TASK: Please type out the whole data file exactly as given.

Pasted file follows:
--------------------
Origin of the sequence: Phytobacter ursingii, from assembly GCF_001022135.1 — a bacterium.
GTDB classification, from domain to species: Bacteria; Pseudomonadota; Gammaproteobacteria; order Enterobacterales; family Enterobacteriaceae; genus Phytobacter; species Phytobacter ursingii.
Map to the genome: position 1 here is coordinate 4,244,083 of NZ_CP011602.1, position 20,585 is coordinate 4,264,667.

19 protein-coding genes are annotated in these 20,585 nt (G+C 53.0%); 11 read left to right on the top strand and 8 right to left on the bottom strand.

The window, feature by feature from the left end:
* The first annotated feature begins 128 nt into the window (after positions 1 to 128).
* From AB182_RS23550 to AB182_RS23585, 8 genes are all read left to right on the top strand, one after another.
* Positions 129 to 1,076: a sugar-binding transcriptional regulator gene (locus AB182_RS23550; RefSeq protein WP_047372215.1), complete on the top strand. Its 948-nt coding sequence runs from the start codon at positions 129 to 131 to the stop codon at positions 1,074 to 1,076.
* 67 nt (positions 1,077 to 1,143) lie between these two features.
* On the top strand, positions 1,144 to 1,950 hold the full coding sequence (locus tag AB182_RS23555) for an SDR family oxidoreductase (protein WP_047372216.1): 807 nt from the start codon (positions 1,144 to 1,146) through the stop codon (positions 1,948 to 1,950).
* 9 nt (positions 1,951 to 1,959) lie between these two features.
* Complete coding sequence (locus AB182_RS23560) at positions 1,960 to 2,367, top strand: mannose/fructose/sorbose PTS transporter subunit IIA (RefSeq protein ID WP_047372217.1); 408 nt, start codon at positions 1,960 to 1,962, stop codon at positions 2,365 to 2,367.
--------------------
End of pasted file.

Origin of the sequence: Phytobacter ursingii, from assembly GCF_001022135.1 — a bacterium.
GTDB classification, from domain to species: Bacteria; Pseudomonadota; Gammaproteobacteria; order Enterobacterales; family Enterobacteriaceae; genus Phytobacter; species Phytobacter ursingii.
Map to the genome: position 1 here is coordinate 4,244,083 of NZ_CP011602.1, position 20,585 is coordinate 4,264,667.

19 protein-coding genes are annotated in these 20,585 nt (G+C 53.0%); 11 read left to right on the top strand and 8 right to left on the bottom strand.

The window, feature by feature from the left end:
* The first annotated feature begins 128 nt into the window (after positions 1 to 128).
* From AB182_RS23550 to AB182_RS23585, 8 genes are all read left to right on the top strand, one after another.
* Positions 129 to 1,076: a sugar-binding transcriptional regulator gene (locus AB182_RS23550; RefSeq protein WP_047372215.1), complete on the top strand. Its 948-nt coding sequence runs from the start codon at positions 129 to 131 to the stop codon at positions 1,074 to 1,076.
* 67 nt (positions 1,077 to 1,143) lie between these two features.
* On the top strand, positions 1,144 to 1,950 hold the full coding sequence (locus tag AB182_RS23555) for an SDR family oxidoreductase (protein WP_047372216.1): 807 nt from the start codon (positions 1,144 to 1,146) through the stop codon (positions 1,948 to 1,950).
* 9 nt (positions 1,951 to 1,959) lie between these two features.
* Complete coding sequence (locus AB182_RS23560) at positions 1,960 to 2,367, top strand: mannose/fructose/sorbose PTS transporter subunit IIA (RefSeq protein ID WP_047372217.1); 408 nt, start codon at positions 1,960 to 1,962, stop codon at positions 2,365 to 2,367.